02-28-2009, 12:19 PM
Re: What flies to tie
Can’t go wrong with a few basics like Clousers (chartreuse over white plus a few other color combinations) and deceivers (all white, blue over white). You can tie deceivers conventionally with saddle feather tails, or just use bucktail. Some crab patterns like a Del Brown’s Permit Fly (aka Merkin) for drum, reds, and a few poppers (edgefoam slip on 2/0 long shanked hook and bucktail tail) or Crease flies would also be fun to toss if blues or specs are around. If you have access to a boat, something like a heavily weighted half and half (chartreuse, black, white) would be good for getting deep in channels. For the poopers or crease flies you'd want SW long shanked hooks, but you could tie everything else on a SW Mustad 34007 or 3407. Sharpen them up a bit with a Luhr Jensen Hook Hone- It's a file type deal with a yellow plastic handle about 6 bucks.
Brian Horsley and his wife Sarah Gardner are some of the top guides down there, and their site is a source of great info, and you may want to consider a trip with them, your chances will exponentially go way up with a boat, and their mad skillz. You might be able to arrange a split charter with another angler and/or do a ½ day if bucks are an issue:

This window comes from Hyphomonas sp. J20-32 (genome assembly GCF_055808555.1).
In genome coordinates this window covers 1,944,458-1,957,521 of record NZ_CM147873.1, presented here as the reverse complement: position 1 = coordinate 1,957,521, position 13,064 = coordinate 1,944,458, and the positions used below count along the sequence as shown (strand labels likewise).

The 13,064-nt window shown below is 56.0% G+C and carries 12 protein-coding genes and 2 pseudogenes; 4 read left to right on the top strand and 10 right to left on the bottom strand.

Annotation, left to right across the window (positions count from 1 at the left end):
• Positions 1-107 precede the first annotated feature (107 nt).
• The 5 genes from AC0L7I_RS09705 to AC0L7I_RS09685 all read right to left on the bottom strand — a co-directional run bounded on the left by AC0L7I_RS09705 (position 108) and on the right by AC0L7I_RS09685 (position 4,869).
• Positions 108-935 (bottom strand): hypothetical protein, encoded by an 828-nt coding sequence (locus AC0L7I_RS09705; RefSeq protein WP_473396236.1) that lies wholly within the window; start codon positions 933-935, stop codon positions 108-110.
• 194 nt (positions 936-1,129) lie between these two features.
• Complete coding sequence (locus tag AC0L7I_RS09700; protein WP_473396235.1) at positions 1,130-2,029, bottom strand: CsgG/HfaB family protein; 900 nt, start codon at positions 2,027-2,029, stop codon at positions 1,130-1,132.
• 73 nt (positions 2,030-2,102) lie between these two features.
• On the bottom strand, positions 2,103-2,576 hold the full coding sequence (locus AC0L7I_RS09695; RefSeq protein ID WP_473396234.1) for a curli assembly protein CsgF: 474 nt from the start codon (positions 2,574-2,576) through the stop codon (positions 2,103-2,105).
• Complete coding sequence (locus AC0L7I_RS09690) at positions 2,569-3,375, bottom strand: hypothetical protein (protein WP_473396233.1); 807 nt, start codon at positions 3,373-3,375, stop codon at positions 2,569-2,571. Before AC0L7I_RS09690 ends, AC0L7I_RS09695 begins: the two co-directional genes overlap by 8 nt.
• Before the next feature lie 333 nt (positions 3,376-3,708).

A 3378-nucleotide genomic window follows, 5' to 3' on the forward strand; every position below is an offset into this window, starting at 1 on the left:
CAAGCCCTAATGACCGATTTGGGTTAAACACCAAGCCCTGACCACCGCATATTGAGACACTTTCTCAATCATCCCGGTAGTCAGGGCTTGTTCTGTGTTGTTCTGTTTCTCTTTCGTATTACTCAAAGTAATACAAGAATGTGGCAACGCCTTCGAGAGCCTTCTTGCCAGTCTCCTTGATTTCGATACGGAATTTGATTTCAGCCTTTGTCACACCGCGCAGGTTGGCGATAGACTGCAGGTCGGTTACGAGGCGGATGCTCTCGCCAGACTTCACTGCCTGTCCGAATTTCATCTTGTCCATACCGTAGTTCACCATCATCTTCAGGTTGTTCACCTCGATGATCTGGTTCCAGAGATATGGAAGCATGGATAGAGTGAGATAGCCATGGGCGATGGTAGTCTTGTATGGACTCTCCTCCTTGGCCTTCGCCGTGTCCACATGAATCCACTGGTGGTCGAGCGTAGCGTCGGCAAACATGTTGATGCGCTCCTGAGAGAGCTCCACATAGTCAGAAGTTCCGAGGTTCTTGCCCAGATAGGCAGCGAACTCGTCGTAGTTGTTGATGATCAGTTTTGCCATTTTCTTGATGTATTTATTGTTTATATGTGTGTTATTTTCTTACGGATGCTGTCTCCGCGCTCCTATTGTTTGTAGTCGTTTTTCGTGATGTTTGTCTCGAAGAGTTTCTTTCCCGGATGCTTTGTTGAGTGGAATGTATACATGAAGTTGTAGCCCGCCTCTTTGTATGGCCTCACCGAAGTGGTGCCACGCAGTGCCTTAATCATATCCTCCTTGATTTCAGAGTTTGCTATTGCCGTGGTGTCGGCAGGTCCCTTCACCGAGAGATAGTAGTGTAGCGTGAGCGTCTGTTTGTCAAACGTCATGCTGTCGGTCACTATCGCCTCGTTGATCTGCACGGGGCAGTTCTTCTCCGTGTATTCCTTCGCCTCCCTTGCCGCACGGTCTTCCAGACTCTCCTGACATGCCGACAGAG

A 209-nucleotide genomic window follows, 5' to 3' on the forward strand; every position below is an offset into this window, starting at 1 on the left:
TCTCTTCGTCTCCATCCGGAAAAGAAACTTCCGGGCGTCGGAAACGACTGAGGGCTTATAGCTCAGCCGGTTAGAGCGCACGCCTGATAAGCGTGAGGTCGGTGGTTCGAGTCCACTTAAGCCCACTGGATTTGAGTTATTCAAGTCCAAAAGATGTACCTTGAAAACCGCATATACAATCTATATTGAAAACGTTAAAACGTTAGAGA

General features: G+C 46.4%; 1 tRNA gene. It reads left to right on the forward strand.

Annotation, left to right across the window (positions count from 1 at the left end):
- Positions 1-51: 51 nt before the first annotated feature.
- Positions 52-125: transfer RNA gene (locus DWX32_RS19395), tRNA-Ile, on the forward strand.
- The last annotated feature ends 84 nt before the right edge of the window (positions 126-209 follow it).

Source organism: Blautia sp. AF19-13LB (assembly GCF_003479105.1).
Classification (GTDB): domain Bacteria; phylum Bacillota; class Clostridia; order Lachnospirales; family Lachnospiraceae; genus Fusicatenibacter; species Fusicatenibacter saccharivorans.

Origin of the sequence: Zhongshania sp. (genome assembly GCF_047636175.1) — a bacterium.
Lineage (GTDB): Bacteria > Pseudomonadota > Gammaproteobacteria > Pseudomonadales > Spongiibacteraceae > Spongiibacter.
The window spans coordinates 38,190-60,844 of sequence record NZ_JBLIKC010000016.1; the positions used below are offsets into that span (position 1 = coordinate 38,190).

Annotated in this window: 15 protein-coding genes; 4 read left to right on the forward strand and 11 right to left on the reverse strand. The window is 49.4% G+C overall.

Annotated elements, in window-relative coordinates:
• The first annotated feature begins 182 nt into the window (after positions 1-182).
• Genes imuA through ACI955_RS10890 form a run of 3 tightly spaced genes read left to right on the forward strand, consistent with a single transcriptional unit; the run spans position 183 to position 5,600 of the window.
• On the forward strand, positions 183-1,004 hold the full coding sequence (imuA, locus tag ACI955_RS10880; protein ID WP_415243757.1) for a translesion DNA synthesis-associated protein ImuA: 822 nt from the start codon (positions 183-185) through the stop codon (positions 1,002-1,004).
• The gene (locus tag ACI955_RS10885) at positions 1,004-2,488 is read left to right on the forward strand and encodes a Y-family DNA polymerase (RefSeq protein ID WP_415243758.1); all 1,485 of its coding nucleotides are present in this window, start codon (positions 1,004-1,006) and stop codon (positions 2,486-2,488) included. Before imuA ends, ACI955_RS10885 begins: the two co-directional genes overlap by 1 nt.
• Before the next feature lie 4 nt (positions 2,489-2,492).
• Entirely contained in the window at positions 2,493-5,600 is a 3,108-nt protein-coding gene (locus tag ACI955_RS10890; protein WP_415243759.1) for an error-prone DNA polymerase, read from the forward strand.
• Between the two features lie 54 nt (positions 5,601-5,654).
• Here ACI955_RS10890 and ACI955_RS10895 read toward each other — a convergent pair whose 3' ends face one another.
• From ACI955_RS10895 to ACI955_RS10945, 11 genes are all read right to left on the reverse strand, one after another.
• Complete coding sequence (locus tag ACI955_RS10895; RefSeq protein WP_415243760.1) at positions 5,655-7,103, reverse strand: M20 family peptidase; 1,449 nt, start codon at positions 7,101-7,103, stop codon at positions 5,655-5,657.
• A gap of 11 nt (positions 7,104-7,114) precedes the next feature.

Outer Banks Flyfishing Information Brian Horsley and Sarah Gardner Flat Out and Fly Girl Charters Oregon Inlet
Here’s a good article for you by Brian that covers DIY wading, flies and where to go as well as other opportunities (inshore and off with a boat).:
Fly Tyer Magazine, Fly Tying, Fly Recipes, Fly Patterns, Fly Fishing - Get In on the Outer Banks
I would also advise you to bring along a spool of knottable wire (like Tyger Wire) for bluefish, and a stripping basket for casting and managing fly line in the water. It’ll greatly improve your distance. You can make one out of a Rubber maid dishpan and some shock cord. Drill or burn a hole with a heated nail into the rim on each short side, and run the hooks of the shock cord through the holes. You can tie knots in the shock cord to get the right tension around you. Flip it up out of the way so you can see where you’re walking, and flip it down to cast, keeping the slack line in the basket. It’ll keep it out of weeds, and current and there will be less water resistance than casting with line on the water with a floater--- and if you’re using a sinking or intermediate line it would be crucial, since you’d have to rip line up out of the water to cast if you didn’t have the basket.
Hope this helps.